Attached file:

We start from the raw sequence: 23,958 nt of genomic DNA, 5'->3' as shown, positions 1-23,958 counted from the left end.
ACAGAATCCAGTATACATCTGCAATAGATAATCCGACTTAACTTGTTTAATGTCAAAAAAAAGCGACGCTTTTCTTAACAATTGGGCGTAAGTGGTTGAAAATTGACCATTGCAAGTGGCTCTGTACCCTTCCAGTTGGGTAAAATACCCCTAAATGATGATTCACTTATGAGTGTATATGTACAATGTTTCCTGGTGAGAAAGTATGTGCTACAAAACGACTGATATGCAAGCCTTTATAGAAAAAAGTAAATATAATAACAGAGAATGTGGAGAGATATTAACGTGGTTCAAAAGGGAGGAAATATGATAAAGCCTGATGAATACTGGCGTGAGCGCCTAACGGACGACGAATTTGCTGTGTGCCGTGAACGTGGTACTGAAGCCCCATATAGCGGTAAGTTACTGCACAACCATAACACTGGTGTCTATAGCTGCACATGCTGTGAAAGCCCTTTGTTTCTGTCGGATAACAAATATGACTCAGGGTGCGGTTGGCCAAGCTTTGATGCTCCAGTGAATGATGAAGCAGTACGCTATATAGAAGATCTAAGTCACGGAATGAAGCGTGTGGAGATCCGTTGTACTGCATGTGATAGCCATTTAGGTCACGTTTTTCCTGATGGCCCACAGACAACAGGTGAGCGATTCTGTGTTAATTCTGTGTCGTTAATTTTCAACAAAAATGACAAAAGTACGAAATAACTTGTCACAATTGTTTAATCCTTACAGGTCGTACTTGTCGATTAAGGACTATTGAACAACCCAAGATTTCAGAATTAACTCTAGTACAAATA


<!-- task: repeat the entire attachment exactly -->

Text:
We start from the raw sequence: 23,958 nt of genomic DNA, 5'->3' as shown, positions 1-23,958 counted from the left end.
ACAGAATCCAGTATACATCTGCAATAGATAATCCGACTTAACTTGTTTAATGTCAAAAAAAAGCGACGCTTTTCTTAACAATTGGGCGTAAGTGGTTGAAAATTGACCATTGCAAGTGGCTCTGTACCCTTCCAGTTGGGTAAAATACCCCTAAATGATGATTCACTTATGAGTGTATATGTACAATGTTTCCTGGTGAGAAAGTATGTGCTACAAAACGACTGATATGCAAGCCTTTATAGAAAAAAGTAAATATAATAACAGAGAATGTGGAGAGATATTAACGTGGTTCAAAAGGGAGGAAATATGATAAAGCCTGATGAATACTGGCGTGAGCGCCTAACGGACGACGAATTTGCTGTGTGCCGTGAACGTGGTACTGAAGCCCCATATAGCGGTAAGTTACTGCACAACCATAACACTGGTGTCTATAGCTGCACATGCTGTGAAAGCCCTTTGTTTCTGTCGGATAACAAATATGACTCAGGGTGCGGTTGGCCAAGCTTTGATGCTCCAGTGAATGATGAAGCAGTACGCTATATAGAAGATCTAAGTCACGGAATGAAGCGTGTGGAGATCCGTTGTACTGCATGTGATAGCCATTTAGGTCACGTTTTTCCTGATGGCCCACAGACAACAGGTGAGCGATTCTGTGTTAATTCTGTGTCGTTAATTTTCAACAAAAATGACAAAAGTACGAAATAACTTGTCACAATTGTTTAATCCTTACAGGTCGTACTTGTCGATTAAGGACTATTGAACAACCCAAGATTTCAGAATTAACTCTAGTACAAATA